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50 Ways, Dawg!
By: Wayne Brown
The other night I was contemplating my inability to stay on task long enough to write a book. I think I can do it but I need to do it at one fell swoop…you know, all wrapped up in a neat little manuscript ready to go to the publisher after just one long session at the computer. One of the problems that I continue to encounter is that everything I choose to write about in this book’s story line becomes far beyond boring to me before I get past the second chapter. So, I am faced with offering up a book that becomes a teaching example on how to write a really good first chapter. Are you with me here? Okay!
Well, all that got me to really thinking, ‘where do I go next?’ Then, I began to wonder, ‘Is there indeed 50 ways to leave your lover?’ I knew that Paul Simon had hinted at the possibility when he wrote the song about all of that. But then I read somewhere that someone had kept track while listening to the song and could only count five ways of which Paul had related in verse. I think we would all agree this represents a pretty poor showing when you are singing a song about the 50 ways to leave your lover. It’s like Paul is singing, “Slip out the back, Jack, make a new plan, Stan, don’t try to be coy, Roy, just listen to me” and then the record producer breaks in and points out that he is already well over two minutes into the song and has barely listed five alternatives. This had to be a monumental problem and I envision it occurring in the wee hours of the morning when everyone is smoking cigarettes, cussing, eatin’ cold turkey sandwiches, and just generally acting the part of real rock star recording artists. I really think that is when they cooked the deal.
It could have been Paul, after all, he did write songs with a guy named Art Garfunkel. And it is a well known fact that they recorded a song called “At the Zoo” with an opening line that goes, “Something tells me it’s all happening at the zoo..”. So, there is some amount of evidence to point to a certain twisted logic in their thought processes. I suspect they might have been under contract to the City of San Diego when they wrote that one but that’s just a guess on my part. “Bridge Over Troubled Waters” is another one that gets me going. It is like the best background music for when the Suicide Watch Hot Line is backed up and they are putting people on hold to wait for the next available operator. So, I’m tellin’ ya, dawg, they did some stuff! Anyway, by the time Paul wrote about the 50 Ways, Art was gone. Seems they had a tiff. So, it looks like this one is on Paul’s back.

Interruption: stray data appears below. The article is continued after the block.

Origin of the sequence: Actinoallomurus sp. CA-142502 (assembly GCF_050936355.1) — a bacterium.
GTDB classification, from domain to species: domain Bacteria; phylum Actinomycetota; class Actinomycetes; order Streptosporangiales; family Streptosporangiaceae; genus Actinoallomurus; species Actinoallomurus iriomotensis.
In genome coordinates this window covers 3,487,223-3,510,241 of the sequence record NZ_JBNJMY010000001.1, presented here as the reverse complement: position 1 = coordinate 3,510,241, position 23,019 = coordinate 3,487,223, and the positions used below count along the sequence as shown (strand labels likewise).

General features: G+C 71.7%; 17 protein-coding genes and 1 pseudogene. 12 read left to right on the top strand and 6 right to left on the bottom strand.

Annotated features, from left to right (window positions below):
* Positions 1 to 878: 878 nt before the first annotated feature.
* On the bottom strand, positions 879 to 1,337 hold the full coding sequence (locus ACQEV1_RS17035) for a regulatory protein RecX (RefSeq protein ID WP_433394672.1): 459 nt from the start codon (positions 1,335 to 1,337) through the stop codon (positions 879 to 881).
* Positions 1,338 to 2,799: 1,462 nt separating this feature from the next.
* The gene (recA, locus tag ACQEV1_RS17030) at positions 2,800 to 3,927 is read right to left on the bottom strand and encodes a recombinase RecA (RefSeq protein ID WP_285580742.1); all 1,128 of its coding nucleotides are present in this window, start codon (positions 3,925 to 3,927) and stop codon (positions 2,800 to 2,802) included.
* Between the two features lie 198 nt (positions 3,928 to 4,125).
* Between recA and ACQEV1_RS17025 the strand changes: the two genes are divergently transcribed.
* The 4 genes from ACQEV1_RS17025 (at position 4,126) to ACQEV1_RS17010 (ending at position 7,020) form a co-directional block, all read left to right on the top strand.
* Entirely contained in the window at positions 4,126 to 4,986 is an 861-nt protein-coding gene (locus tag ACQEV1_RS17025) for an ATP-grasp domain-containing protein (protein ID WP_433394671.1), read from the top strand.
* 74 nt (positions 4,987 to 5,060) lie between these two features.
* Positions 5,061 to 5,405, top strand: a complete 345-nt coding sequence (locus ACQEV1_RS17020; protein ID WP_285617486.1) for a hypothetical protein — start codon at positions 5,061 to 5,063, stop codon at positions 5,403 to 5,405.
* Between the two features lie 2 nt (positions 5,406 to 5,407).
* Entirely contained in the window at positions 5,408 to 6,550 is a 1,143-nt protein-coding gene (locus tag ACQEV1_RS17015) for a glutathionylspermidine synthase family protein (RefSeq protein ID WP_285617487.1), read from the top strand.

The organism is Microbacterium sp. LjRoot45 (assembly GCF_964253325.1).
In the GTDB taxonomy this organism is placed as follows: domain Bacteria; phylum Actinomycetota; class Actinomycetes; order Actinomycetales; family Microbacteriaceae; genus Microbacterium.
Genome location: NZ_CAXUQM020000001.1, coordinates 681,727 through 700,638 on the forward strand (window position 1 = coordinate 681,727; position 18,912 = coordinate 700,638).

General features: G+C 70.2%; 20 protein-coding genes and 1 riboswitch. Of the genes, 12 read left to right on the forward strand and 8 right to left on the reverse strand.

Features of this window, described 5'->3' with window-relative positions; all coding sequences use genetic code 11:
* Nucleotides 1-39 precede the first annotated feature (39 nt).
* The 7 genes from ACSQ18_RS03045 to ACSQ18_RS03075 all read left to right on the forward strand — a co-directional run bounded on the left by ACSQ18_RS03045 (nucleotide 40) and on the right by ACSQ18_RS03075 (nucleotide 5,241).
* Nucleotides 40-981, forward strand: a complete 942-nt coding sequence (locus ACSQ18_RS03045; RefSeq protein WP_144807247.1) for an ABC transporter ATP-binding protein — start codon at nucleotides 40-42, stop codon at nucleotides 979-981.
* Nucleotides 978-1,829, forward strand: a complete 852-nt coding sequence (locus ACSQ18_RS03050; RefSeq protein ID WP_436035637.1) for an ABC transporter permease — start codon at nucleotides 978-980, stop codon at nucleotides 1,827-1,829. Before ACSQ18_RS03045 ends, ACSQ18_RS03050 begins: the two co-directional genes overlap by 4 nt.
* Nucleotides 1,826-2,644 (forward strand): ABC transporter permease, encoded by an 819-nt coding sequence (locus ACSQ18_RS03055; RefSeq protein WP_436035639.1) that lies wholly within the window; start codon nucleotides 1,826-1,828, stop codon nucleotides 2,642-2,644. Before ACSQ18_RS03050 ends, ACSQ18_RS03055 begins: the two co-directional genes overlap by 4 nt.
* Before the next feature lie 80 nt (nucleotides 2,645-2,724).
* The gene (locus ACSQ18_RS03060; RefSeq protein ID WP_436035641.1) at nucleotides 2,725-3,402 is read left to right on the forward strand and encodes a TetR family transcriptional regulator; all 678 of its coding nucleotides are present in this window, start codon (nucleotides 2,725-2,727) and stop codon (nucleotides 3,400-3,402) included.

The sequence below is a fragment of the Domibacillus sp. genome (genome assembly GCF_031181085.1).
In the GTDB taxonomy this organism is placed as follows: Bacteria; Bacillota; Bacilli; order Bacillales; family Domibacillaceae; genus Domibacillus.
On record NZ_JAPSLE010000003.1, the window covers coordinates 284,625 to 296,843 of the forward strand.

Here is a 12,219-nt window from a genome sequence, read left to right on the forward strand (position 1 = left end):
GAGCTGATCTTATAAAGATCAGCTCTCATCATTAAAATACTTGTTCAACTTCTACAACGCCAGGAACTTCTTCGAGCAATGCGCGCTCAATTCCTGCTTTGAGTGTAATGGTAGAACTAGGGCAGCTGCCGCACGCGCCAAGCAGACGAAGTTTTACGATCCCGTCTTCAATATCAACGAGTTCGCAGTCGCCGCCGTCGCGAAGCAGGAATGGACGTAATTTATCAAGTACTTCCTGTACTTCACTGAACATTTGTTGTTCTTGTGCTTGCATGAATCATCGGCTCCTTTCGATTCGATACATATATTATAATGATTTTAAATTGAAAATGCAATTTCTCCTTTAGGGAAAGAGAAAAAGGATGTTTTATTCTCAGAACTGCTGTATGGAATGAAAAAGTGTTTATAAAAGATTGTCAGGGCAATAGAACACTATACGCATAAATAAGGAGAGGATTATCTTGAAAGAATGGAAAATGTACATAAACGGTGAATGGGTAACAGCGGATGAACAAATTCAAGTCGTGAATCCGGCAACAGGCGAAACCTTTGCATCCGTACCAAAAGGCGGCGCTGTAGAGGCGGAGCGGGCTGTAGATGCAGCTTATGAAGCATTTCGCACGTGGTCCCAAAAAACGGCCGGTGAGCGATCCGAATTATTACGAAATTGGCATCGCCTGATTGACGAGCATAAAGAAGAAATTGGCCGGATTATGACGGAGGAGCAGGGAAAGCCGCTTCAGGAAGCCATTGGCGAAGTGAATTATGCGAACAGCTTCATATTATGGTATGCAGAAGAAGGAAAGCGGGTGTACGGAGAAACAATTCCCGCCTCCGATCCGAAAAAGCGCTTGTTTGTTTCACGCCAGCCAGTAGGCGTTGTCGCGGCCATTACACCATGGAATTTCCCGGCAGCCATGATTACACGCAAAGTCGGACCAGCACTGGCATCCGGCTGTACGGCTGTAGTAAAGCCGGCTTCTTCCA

So there they were obviously not going to be able to cover such a laundry list of ways to leave one’s lover in the space of 2.5 minutes yet totally enthralled by the sound of the song’s title and not willing to give it up. So, I’m thinkin’ that is when the record producer must have said something like, “Hey, Paul, yo, man! Look dawg, you know I’m your biggest fan but I gotta tell ya dawg, this just ain’t doin’ it for me.” That’s when he suggested to Paul that they employ the parentheses methodology. Oh, yeah! They would keep the reference to 50 ways in the title and up front, enclosed in parentheses, they simply add the words “There Must Be”. This was absolute recording studio genius at work, dawg, when you think it through and study it. There’s the implication that there could be 50 ways to leave one’s lover but you don’t sing about all of them. You leave the listener to hum along and make up his own. You just sing about five and they take it from there. That’s the deal; that’s how they cooked it in the wee hours of the morning gnawing on cold turkey sandwiches and calling each other “dawg”.
You now you know the story behind the music so to speak. The reality of the recording business is all about commercial feasibility. Every story needs to be told in the span of 2.5 minutes otherwise you end up under contract to some company that records never-ending elevator music. If you can get through the 2.5 minutes without becoming bored or losing your focus, well, you are on your way to having a potential hit on your hands, dawg! So that leads me to conclude that writing songs must be a bunch easier than writing books because there is no chapter two with which you have to contend in song-writing. Of course there is the places that things need to rhyme and there’s that syncopation thing that gives it musicality. But I think I could learn that!
Anyway, after weighing all of this and getting it out on the table into the bright light, I think I have a much better understanding of the struggles that book writers must endure as they sit at the keyboard trying to maintain their brilliance. On the other hand, it’s no sweat for a book writer to cover all 50 ways to leave one’s lover and at the same time provide some details of each plan. There’s no need for suggestion or tease. You can just go for it, dawg! Given that, I am starting to feel a bit like “Forrest Gump” about this whole thing, you know and that’s all I got to say ‘bout that. Hmm…now I just had a thought, how did Gordon Lightfoot manage to do that song about “The Wreck of The Edmund Fitzgerald”…is that one more than 2.5 minutes? Maybe it’s because he’s Canadian…ya think?